Thank you for reporting on the results of a survey concerning the
California Medicaid program in the March 17 article "Antipsychotic
Polypharmacy: Value for Money?" The survey found that antipsychotic
polypharmacy costs three times as much as monotherapy.
The scope of the polypharmacy problem is widespread especially in state
psychiatric facilities. Even though cost is an important aspect of management
in this era of managed care, experience has shown that doctors are usually
defensive about their prescribing practices when the challenge is based on
Considering that a significant number of patients in state psychiatric
facilities may be treatment resistant, global condemnation of antipsychotic
combination may be misdirected. While regular audit and individual comparison
with anonymous peers is critical to monitor practices as compared with
existing standards, it must be coupled with regular educational programs.
Unlike the broad-based programs that were found to be ineffective by some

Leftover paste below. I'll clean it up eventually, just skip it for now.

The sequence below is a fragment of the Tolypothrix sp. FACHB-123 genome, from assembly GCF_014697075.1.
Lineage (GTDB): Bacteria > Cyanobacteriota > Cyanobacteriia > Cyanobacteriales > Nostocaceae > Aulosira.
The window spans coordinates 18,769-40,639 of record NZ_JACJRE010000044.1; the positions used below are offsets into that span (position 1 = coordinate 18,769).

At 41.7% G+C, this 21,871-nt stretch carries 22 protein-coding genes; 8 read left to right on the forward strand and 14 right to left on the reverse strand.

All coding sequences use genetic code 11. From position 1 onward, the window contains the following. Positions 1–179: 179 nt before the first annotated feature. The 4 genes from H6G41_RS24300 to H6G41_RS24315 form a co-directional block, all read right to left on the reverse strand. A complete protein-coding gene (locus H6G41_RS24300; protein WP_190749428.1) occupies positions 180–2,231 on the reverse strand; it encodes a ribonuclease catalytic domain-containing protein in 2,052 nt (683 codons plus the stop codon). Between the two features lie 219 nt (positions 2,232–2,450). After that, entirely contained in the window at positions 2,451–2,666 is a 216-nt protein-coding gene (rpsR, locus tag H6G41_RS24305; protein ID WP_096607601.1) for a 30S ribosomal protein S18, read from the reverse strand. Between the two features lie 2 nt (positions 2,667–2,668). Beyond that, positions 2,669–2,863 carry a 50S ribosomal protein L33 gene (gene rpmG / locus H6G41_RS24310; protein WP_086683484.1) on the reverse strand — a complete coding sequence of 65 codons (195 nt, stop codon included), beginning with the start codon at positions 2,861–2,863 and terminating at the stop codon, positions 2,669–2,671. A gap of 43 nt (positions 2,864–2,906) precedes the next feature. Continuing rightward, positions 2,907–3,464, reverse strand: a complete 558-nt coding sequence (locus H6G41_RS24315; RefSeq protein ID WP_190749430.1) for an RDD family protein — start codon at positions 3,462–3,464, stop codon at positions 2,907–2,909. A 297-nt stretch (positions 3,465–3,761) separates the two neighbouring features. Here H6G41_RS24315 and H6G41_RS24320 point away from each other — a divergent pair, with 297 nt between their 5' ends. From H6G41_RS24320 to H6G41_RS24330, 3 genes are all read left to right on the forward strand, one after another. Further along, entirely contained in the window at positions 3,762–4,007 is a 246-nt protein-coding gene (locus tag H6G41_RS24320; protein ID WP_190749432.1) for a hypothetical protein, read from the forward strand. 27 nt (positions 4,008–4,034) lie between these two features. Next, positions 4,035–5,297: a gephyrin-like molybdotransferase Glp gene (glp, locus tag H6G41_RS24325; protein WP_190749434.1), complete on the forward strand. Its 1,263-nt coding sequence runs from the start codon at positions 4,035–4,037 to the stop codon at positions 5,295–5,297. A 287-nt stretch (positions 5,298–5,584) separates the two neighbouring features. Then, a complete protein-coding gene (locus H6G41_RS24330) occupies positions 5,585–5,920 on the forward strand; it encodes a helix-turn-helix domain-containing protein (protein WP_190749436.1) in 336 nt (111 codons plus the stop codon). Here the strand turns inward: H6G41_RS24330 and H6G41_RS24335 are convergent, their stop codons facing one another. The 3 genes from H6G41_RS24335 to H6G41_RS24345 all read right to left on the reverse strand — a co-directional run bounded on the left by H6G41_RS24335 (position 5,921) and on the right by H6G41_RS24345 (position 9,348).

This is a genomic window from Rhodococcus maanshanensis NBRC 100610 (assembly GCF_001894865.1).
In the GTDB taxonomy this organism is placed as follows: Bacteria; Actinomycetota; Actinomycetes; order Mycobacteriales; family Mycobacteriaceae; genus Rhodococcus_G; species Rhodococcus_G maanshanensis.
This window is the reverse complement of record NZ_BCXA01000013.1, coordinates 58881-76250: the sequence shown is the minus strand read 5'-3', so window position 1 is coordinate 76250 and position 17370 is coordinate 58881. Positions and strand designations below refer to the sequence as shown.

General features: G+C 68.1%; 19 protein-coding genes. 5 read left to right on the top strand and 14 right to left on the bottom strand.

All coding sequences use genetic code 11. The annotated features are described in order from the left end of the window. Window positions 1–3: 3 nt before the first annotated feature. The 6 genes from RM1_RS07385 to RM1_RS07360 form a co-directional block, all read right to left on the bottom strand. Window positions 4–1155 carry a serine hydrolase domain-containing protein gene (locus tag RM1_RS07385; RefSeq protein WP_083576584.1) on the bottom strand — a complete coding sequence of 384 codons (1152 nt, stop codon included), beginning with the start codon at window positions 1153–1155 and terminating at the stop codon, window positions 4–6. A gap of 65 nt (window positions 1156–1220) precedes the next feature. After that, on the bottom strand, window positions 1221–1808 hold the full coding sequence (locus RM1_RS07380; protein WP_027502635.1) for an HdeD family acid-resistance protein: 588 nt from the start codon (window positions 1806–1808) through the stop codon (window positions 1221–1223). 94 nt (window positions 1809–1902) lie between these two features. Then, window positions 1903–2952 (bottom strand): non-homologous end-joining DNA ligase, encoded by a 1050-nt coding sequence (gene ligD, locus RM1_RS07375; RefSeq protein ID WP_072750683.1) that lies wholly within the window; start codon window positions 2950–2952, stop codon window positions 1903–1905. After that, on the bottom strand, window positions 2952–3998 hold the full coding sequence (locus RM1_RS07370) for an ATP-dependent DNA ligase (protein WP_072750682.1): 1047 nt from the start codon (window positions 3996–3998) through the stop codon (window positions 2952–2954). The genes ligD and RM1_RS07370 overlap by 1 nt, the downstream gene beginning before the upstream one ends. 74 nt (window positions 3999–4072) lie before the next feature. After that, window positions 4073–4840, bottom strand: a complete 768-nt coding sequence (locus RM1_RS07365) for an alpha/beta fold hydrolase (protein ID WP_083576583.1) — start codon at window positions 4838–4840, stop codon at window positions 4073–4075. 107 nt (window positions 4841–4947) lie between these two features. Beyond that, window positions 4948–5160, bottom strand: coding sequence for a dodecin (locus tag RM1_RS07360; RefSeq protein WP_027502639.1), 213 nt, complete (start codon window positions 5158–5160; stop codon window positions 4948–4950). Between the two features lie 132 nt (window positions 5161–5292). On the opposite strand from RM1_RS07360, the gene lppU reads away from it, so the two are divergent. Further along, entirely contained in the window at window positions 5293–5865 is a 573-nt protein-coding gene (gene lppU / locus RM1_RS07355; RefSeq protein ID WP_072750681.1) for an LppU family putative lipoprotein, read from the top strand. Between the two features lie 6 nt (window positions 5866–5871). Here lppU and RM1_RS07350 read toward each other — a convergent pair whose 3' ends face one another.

of the hospitals featured in the article, however, effective educational
programs must be specifically focused on evidence-based prescribing practices.
Such programs must also include evidence-based practical algorithms in cases
in which rational combination is justified. For example, augmentation might be
necessary under these conditions: when a patient fails to respond to adequate
antipsychotic trials, especially with clozapine; in some instances of failed
cross-taper of antipsychotics; and the addition of a first-generation
antipsychotic to a second-generation antipsychotic when a patient is
experiencing agitation during acute treatment of psychosis.